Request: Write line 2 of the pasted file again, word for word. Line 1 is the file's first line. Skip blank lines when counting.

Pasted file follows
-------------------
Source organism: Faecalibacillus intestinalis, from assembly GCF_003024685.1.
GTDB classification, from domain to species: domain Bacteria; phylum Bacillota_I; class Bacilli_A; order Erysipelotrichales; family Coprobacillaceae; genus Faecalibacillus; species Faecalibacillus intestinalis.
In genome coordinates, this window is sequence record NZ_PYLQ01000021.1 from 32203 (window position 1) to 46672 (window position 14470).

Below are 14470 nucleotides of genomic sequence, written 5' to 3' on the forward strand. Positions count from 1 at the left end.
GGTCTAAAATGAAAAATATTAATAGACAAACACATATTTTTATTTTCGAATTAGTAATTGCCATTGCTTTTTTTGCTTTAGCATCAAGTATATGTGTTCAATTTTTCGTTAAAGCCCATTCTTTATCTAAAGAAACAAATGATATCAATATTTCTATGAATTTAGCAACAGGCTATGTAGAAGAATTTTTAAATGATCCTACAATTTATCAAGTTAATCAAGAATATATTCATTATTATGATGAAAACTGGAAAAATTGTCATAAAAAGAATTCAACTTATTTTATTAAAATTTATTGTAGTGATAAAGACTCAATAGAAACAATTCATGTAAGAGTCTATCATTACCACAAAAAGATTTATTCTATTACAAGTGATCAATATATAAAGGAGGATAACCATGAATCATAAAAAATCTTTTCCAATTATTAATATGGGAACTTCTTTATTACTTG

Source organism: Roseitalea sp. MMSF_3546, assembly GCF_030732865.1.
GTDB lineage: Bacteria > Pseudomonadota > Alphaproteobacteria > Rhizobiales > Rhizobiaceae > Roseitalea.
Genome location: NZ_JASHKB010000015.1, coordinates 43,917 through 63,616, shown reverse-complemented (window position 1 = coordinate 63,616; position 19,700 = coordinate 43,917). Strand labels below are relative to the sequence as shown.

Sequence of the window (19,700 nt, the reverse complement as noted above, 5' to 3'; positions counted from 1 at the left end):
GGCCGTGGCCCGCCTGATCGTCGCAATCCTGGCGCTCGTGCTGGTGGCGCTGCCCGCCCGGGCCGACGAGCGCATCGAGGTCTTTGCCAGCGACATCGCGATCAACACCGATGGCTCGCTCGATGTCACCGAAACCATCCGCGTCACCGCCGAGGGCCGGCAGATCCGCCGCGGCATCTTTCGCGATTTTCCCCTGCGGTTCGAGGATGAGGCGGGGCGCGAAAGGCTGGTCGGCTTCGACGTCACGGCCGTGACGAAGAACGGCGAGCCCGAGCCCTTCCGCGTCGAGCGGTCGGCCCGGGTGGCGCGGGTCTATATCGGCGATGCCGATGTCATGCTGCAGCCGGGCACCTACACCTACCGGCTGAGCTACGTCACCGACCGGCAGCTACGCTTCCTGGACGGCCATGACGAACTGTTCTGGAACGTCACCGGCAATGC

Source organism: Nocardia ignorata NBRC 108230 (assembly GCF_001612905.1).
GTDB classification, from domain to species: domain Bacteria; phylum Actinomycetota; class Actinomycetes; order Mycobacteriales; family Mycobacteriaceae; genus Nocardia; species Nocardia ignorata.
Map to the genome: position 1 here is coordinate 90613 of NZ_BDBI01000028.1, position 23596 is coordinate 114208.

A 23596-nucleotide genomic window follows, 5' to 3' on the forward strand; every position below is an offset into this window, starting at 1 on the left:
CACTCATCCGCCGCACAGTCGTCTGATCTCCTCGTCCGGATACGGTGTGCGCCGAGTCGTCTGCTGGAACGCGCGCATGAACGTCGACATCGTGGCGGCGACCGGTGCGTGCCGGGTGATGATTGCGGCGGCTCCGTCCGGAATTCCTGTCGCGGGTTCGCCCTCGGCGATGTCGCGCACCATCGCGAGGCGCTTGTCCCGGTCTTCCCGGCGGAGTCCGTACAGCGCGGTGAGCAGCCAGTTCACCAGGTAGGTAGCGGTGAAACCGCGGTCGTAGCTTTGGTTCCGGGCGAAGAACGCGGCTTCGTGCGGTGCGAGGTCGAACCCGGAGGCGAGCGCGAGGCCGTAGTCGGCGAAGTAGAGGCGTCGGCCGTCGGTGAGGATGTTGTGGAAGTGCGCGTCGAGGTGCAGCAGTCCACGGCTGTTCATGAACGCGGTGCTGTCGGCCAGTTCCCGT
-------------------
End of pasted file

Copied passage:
GTDB classification, from domain to species: domain Bacteria; phylum Bacillota_I; class Bacilli_A; order Erysipelotrichales; family Coprobacillaceae; genus Faecalibacillus; species Faecalibacillus intestinalis.